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Endothelin and the podocyte.

Barton M, Tharaux PL - Clin Kidney J (2012)

Bottom Line: Like blockade of the renin-angiotensin system, ERA treatment-under certain conditions-may even cause disease regression, effects that could be achieved on top of renin-angiotensin-aldosterone system blockade, suggesting independent therapeutic mechanisms by which ERAs convey nephroprotection.In this article, we will review pre-clinical studies demonstrating a causal role for endothelin in proteinuric chronic kidney disease (with a particular focus on functional and structural integrity of podocytes in vitro and in vivo).We will also review the evidence suggesting a therapeutic benefit of ERA treatment on the functional integrity of podocytes in humans.

View Article: PubMed Central - PubMed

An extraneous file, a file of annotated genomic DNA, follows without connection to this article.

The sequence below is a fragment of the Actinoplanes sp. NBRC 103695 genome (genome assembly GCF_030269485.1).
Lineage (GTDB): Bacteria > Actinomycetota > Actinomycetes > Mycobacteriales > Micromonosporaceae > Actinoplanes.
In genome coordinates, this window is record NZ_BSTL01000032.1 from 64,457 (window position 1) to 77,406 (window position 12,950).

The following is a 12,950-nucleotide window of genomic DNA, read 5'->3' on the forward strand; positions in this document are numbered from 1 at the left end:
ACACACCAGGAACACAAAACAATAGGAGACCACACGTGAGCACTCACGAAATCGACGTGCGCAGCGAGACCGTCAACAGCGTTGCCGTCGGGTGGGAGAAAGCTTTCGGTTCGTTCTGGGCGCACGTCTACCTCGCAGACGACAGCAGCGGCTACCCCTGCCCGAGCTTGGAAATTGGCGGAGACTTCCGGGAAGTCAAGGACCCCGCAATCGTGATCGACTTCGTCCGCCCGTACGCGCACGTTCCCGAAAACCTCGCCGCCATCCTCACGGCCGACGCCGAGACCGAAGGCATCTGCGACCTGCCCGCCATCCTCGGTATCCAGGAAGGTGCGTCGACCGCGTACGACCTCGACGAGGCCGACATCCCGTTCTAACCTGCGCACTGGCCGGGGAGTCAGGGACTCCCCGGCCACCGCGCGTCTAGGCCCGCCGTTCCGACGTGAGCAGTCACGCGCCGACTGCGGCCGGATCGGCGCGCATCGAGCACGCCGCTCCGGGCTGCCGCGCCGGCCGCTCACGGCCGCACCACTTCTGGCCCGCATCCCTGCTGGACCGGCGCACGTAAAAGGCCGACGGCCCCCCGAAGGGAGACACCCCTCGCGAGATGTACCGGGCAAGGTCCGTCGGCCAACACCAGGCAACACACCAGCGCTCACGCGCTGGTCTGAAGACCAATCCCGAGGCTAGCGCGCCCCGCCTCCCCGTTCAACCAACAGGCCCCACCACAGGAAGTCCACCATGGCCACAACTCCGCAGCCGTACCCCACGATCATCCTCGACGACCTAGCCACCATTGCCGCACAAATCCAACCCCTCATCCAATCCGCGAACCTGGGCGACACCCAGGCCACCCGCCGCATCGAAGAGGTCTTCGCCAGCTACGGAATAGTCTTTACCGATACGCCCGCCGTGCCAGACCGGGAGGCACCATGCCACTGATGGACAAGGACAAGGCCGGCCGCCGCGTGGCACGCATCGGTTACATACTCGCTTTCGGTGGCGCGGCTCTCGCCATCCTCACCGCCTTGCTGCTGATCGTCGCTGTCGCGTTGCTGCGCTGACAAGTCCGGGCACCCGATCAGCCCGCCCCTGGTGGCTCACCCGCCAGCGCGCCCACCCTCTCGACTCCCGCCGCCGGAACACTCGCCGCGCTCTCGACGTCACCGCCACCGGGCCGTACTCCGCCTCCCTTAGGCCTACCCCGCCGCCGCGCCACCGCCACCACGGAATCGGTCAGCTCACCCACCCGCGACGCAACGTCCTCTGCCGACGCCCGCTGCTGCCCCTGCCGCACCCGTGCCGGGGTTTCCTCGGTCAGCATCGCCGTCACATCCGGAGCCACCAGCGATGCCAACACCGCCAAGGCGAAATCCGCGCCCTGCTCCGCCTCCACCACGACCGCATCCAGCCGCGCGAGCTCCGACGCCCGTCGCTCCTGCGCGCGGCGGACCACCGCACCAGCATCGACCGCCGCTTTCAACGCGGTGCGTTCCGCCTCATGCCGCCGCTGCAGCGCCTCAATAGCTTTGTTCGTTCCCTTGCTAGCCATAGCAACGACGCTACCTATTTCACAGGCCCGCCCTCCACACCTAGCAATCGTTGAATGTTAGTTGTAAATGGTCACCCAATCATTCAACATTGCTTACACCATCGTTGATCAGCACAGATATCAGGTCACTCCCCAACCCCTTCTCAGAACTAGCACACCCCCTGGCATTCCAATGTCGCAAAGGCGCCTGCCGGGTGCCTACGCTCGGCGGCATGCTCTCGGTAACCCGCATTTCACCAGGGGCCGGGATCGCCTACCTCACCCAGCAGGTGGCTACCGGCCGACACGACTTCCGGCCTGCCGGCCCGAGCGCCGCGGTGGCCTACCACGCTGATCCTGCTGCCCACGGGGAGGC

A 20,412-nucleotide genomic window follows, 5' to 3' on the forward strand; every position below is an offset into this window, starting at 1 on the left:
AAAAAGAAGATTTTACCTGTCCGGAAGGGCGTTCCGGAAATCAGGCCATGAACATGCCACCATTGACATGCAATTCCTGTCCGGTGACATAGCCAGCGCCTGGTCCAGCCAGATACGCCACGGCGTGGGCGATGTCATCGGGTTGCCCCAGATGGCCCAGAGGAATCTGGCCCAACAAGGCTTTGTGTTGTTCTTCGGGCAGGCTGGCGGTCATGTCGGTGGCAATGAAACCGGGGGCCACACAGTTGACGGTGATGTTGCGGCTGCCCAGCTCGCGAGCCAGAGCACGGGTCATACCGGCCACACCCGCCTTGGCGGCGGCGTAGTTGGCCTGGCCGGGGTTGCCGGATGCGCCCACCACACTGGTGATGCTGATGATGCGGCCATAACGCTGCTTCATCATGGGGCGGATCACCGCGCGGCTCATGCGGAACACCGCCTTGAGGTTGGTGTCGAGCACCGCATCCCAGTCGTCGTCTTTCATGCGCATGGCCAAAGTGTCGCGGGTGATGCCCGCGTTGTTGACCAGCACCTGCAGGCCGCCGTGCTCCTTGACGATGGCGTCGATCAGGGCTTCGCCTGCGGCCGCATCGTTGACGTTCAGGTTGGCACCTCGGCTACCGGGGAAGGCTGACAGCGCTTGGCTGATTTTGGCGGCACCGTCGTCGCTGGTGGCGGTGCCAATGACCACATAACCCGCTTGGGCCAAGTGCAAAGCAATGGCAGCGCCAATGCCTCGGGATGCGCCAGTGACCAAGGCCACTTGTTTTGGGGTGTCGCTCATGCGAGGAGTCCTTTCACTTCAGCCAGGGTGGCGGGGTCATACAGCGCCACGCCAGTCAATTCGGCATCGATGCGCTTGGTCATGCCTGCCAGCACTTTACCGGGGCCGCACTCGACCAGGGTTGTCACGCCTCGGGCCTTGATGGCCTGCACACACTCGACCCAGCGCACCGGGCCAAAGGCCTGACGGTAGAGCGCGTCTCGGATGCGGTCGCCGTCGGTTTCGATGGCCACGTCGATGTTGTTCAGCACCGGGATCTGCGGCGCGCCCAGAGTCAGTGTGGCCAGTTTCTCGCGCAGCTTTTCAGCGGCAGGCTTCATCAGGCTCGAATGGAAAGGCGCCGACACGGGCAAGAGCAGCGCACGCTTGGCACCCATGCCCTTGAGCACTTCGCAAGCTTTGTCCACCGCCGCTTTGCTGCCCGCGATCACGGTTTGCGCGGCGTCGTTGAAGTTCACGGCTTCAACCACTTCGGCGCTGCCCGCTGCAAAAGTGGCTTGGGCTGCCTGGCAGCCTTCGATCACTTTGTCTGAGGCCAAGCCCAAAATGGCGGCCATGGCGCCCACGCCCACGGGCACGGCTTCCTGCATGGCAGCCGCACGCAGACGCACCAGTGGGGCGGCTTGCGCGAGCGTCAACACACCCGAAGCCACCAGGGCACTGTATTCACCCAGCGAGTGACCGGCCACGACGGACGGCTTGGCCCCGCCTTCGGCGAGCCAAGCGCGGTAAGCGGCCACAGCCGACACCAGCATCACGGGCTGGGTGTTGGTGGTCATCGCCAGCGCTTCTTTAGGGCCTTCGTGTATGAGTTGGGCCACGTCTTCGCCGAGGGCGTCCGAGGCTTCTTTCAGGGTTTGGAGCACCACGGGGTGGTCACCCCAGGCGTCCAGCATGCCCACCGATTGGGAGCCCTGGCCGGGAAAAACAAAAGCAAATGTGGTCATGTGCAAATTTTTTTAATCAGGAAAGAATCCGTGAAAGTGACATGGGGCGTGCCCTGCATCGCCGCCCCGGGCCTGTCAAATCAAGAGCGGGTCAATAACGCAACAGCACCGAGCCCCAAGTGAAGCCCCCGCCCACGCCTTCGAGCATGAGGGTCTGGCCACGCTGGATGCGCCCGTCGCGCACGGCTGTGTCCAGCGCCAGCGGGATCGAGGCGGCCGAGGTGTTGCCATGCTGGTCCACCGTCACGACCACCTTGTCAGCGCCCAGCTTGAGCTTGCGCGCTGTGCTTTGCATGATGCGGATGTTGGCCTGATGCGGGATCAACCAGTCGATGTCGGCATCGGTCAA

Affiliation: Molecular Internal Medicine, University of Zürich, Zürich, Switzerland.

ABSTRACT
In the past decade, research has advanced our understanding how endothelin contributes to proteinuria and glomerulosclerosis. Data from pre-clinical and clinical studies now provide evidence that proteinuric diseases such as focal segmental glomerulosclerosis and diabetic nephropathy as well as hypertension nephropathy are sensitive to treatment with endothelin receptor antagonists (ERAs). Like blockade of the renin-angiotensin system, ERA treatment-under certain conditions-may even cause disease regression, effects that could be achieved on top of renin-angiotensin-aldosterone system blockade, suggesting independent therapeutic mechanisms by which ERAs convey nephroprotection. Beneficial effects of ERAs on podocyte function, which is essential to maintain the glomerular filtration barrier, have been identified as one of the key mechanisms by which inhibition of the endothelin ETA receptor ameliorates renal structure and function. In this article, we will review pre-clinical studies demonstrating a causal role for endothelin in proteinuric chronic kidney disease (with a particular focus on functional and structural integrity of podocytes in vitro and in vivo). We will also review the evidence suggesting a therapeutic benefit of ERA treatment on the functional integrity of podocytes in humans.